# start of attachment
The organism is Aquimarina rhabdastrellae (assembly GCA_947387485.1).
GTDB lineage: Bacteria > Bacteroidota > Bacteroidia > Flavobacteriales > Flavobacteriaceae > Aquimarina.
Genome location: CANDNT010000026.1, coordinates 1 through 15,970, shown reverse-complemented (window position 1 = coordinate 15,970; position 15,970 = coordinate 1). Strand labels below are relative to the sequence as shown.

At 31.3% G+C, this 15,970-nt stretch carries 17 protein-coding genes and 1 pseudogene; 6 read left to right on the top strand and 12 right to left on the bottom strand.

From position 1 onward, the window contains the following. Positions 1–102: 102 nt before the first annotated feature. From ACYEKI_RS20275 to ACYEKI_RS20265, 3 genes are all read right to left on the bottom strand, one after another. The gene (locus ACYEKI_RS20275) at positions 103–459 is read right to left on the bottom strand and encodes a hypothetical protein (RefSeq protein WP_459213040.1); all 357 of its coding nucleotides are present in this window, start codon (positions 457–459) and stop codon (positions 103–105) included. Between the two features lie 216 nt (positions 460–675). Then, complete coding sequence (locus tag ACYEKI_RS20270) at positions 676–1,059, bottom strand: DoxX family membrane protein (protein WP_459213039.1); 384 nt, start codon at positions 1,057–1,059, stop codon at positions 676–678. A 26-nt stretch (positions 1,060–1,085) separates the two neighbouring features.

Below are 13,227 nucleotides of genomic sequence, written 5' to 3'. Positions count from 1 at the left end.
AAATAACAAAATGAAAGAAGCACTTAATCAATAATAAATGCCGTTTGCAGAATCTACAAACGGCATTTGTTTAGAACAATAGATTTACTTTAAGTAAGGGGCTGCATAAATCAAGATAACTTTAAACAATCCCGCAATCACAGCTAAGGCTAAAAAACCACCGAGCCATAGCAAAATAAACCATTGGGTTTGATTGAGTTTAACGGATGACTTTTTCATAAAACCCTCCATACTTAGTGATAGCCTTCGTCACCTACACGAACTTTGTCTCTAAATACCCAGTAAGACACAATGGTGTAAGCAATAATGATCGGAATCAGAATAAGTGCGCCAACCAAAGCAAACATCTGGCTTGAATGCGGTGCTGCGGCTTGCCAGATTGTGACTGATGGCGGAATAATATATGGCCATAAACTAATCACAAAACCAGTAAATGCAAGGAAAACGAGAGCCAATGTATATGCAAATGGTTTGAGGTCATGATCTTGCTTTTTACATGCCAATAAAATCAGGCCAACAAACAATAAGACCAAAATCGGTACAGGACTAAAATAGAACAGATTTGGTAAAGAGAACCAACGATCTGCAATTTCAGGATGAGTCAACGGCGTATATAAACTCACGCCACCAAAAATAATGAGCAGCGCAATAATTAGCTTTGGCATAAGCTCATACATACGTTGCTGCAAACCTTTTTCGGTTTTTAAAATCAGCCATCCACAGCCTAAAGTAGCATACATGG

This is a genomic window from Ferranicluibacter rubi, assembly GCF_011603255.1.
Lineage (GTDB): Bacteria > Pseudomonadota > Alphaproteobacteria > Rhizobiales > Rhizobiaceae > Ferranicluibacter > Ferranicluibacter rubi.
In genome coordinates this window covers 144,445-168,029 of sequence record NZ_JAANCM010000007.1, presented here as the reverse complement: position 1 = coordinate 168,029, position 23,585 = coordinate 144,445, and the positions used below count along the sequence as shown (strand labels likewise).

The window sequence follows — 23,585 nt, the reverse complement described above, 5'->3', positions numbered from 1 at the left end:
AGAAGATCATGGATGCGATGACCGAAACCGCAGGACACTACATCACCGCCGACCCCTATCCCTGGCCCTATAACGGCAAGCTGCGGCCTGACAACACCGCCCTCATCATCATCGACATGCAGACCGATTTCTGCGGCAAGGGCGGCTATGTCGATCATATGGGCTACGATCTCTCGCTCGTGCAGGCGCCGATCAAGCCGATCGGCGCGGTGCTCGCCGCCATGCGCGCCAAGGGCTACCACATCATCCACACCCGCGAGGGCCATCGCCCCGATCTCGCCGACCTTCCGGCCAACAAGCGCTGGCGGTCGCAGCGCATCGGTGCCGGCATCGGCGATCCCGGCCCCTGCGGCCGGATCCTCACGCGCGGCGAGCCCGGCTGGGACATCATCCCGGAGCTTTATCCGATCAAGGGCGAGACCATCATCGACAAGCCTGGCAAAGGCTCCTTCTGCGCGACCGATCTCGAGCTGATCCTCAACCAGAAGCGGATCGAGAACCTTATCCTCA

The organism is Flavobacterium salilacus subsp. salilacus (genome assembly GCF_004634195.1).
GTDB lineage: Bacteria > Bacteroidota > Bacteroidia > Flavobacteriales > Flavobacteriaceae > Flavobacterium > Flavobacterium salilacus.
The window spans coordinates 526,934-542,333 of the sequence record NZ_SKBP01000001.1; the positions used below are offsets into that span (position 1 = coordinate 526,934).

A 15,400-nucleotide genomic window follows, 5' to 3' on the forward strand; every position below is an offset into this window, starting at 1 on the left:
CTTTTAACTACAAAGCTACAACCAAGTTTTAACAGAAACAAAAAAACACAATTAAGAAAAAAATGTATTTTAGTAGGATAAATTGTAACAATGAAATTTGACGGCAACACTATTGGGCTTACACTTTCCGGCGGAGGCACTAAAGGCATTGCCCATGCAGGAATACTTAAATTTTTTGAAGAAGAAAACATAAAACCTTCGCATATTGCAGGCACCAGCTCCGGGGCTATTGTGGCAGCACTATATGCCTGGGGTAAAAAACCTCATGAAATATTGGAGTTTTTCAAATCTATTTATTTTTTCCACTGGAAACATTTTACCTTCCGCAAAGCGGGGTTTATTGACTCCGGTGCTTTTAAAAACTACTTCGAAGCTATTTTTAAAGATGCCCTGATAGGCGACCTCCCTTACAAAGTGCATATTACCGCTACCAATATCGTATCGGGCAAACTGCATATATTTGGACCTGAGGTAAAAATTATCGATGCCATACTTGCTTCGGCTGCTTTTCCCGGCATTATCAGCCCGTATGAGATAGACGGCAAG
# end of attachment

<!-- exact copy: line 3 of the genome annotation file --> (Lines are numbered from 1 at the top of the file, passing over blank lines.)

Genome location: CANDNT010000026.1, coordinates 1 through 15,970, shown reverse-complemented (window position 1 = coordinate 15,970; position 15,970 = coordinate 1). Strand labels below are relative to the sequence as shown.